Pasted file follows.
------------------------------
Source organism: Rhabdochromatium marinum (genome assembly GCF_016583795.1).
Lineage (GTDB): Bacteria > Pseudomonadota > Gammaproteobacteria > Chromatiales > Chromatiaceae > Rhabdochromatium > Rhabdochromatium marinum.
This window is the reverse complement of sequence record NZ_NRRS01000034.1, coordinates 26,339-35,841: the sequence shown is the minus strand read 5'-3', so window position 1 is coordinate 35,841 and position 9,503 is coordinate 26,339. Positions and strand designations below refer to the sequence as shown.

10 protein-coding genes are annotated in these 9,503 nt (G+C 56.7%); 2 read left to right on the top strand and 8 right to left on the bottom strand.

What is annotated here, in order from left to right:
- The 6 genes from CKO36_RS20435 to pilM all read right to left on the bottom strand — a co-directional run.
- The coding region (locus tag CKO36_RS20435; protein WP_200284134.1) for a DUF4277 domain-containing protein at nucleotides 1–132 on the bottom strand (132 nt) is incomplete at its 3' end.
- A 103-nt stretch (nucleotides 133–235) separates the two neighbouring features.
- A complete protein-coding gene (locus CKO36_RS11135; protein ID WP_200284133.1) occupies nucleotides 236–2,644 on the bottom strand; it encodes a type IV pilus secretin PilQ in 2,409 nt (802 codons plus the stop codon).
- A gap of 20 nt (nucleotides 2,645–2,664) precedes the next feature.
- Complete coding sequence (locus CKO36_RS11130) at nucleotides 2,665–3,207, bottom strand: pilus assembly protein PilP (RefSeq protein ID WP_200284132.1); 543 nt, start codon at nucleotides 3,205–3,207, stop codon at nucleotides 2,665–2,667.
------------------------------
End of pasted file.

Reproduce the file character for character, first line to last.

Source organism: Rhabdochromatium marinum (genome assembly GCF_016583795.1).
Lineage (GTDB): Bacteria > Pseudomonadota > Gammaproteobacteria > Chromatiales > Chromatiaceae > Rhabdochromatium > Rhabdochromatium marinum.
This window is the reverse complement of sequence record NZ_NRRS01000034.1, coordinates 26,339-35,841: the sequence shown is the minus strand read 5'-3', so window position 1 is coordinate 35,841 and position 9,503 is coordinate 26,339. Positions and strand designations below refer to the sequence as shown.

10 protein-coding genes are annotated in these 9,503 nt (G+C 56.7%); 2 read left to right on the top strand and 8 right to left on the bottom strand.

What is annotated here, in order from left to right:
- The 6 genes from CKO36_RS20435 to pilM all read right to left on the bottom strand — a co-directional run.
- The coding region (locus tag CKO36_RS20435; protein WP_200284134.1) for a DUF4277 domain-containing protein at nucleotides 1–132 on the bottom strand (132 nt) is incomplete at its 3' end.
- A 103-nt stretch (nucleotides 133–235) separates the two neighbouring features.
- A complete protein-coding gene (locus CKO36_RS11135; protein ID WP_200284133.1) occupies nucleotides 236–2,644 on the bottom strand; it encodes a type IV pilus secretin PilQ in 2,409 nt (802 codons plus the stop codon).
- A gap of 20 nt (nucleotides 2,645–2,664) precedes the next feature.
- Complete coding sequence (locus CKO36_RS11130) at nucleotides 2,665–3,207, bottom strand: pilus assembly protein PilP (RefSeq protein ID WP_200284132.1); 543 nt, start codon at nucleotides 3,205–3,207, stop codon at nucleotides 2,665–2,667.